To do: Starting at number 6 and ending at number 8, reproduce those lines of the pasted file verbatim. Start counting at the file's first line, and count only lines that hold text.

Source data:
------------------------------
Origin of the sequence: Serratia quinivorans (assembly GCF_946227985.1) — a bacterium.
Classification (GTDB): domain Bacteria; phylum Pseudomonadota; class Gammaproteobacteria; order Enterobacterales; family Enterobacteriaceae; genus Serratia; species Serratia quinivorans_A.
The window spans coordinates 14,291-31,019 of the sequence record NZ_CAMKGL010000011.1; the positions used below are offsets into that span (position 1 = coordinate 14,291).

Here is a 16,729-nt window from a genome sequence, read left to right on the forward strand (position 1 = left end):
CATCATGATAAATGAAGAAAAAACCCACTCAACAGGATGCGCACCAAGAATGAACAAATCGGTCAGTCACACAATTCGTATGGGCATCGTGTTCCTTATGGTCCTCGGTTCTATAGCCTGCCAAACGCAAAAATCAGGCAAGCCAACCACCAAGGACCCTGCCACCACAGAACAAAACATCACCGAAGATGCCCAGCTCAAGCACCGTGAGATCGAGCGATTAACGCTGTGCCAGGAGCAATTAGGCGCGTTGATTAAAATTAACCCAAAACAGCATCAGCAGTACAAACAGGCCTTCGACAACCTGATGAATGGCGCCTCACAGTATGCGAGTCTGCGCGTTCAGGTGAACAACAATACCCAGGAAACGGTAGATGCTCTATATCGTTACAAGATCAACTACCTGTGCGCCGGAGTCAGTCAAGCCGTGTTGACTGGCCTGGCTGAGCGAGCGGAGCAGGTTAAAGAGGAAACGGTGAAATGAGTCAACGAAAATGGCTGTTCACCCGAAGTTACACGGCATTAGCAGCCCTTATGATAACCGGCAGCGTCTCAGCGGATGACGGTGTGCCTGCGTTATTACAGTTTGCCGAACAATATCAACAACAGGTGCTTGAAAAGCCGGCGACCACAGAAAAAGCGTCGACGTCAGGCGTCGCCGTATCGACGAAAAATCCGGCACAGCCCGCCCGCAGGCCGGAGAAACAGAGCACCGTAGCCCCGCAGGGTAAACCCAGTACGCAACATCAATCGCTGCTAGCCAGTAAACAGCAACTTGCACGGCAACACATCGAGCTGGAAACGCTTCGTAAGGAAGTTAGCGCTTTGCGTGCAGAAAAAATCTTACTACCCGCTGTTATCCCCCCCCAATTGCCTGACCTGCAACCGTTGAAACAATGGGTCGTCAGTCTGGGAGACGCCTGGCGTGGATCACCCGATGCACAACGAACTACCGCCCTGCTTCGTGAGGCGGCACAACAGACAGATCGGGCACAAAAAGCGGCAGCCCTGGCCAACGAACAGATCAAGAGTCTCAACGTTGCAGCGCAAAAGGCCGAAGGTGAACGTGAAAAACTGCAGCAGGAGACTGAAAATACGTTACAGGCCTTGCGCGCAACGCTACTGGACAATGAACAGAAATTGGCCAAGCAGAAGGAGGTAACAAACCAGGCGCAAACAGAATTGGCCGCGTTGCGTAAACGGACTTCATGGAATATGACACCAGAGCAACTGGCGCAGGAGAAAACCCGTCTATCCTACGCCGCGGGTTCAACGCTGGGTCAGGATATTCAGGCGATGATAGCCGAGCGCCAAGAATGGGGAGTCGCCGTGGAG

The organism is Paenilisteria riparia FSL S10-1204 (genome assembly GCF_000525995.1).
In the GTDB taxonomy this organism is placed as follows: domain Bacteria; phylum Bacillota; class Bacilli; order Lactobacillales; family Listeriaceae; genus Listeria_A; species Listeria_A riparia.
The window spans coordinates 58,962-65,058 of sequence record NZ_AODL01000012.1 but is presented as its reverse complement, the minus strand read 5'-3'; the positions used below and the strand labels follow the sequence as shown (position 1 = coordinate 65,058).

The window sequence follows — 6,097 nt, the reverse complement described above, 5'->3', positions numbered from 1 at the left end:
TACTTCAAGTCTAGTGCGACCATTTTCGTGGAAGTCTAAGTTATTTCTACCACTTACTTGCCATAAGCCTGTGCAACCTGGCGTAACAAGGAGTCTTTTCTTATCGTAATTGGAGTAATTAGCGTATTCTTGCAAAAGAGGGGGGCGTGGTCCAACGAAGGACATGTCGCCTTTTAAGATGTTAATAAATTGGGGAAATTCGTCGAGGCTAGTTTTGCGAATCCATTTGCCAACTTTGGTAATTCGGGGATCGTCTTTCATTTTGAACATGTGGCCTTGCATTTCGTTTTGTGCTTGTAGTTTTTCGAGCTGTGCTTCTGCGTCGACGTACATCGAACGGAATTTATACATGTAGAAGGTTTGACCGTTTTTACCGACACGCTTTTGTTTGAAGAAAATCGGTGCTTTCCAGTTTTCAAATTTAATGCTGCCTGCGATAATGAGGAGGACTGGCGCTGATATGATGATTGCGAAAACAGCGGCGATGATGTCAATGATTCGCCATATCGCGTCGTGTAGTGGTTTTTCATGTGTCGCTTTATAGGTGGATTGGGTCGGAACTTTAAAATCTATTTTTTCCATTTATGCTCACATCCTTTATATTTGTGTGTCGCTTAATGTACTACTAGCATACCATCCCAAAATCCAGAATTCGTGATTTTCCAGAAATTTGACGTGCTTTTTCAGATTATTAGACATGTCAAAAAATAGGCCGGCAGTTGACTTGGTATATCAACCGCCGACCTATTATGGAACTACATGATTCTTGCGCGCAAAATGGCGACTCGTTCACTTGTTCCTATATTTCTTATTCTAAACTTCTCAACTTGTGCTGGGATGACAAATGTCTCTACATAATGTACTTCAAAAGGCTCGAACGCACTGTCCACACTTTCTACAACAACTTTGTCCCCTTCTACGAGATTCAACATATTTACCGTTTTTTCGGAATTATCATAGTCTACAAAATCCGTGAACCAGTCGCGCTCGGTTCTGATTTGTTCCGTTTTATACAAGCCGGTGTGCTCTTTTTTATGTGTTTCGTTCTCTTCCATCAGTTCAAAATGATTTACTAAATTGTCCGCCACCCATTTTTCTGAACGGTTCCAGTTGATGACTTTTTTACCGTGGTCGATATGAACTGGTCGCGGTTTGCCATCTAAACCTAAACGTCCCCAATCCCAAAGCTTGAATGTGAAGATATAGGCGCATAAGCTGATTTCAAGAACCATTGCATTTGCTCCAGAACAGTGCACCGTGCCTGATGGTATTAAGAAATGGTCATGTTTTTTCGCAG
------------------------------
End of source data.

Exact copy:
The organism is Paenilisteria riparia FSL S10-1204 (genome assembly GCF_000525995.1).
In the GTDB taxonomy this organism is placed as follows: domain Bacteria; phylum Bacillota; class Bacilli; order Lactobacillales; family Listeriaceae; genus Listeria_A; species Listeria_A riparia.
The window spans coordinates 58,962-65,058 of sequence record NZ_AODL01000012.1 but is presented as its reverse complement, the minus strand read 5'-3'; the positions used below and the strand labels follow the sequence as shown (position 1 = coordinate 65,058).